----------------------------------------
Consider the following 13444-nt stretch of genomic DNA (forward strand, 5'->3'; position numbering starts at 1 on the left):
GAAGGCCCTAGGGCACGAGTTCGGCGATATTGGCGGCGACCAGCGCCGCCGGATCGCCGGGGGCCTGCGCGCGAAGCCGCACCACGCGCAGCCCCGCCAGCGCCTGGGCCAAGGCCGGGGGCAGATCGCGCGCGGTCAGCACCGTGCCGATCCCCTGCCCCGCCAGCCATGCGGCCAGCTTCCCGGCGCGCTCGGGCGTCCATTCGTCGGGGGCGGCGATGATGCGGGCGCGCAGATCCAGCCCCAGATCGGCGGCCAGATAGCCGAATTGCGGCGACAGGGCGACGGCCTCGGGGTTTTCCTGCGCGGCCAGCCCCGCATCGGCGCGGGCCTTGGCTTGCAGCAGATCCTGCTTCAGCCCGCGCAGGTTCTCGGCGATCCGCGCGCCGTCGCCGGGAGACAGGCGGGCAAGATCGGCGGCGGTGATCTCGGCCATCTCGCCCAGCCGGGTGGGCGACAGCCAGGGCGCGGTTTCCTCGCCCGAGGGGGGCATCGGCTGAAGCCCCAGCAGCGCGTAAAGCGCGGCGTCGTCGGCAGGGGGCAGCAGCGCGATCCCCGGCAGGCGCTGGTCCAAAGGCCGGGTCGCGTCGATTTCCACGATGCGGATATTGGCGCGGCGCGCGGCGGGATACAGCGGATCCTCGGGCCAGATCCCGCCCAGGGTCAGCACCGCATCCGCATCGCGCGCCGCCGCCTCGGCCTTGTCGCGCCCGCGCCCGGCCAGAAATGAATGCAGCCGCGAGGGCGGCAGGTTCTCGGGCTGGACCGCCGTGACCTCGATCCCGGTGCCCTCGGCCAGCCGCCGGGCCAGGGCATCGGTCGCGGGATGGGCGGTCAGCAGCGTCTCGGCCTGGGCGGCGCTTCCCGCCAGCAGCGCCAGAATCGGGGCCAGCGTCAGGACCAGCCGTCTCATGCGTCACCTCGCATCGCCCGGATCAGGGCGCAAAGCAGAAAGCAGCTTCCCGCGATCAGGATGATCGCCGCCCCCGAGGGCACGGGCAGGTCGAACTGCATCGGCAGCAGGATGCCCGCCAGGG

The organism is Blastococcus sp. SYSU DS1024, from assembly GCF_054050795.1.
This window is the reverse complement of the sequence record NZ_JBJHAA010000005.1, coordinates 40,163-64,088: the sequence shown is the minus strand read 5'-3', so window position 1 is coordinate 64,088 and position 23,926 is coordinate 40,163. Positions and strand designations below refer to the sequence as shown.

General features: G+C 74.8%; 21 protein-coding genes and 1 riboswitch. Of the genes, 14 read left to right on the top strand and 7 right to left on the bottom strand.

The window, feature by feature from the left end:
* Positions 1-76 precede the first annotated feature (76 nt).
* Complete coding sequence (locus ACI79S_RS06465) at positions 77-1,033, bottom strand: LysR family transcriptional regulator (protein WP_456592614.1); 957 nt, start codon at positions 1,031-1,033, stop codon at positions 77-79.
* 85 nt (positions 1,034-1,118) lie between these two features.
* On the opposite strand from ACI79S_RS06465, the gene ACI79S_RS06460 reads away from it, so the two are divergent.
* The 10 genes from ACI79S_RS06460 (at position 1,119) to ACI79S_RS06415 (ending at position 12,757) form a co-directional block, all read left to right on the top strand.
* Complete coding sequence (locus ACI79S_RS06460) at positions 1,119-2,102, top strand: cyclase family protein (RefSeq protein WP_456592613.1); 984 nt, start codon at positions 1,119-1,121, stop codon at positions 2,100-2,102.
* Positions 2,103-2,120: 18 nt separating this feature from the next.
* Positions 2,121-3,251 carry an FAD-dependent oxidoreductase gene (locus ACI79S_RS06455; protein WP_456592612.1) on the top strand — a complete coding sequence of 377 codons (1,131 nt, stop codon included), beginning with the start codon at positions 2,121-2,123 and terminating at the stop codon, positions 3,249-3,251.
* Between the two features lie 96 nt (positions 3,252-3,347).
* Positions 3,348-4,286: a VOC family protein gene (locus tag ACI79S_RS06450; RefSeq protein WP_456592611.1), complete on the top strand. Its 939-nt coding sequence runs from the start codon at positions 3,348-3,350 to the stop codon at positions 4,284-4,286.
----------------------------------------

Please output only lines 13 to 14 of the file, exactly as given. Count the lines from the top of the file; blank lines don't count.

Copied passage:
* Positions 2,103-2,120: 18 nt separating this feature from the next.
* Positions 2,121-3,251 carry an FAD-dependent oxidoreductase gene (locus ACI79S_RS06455; protein WP_456592612.1) on the top strand — a complete coding sequence of 377 codons (1,131 nt, stop codon included), beginning with the start codon at positions 2,121-2,123 and terminating at the stop codon, positions 3,249-3,251.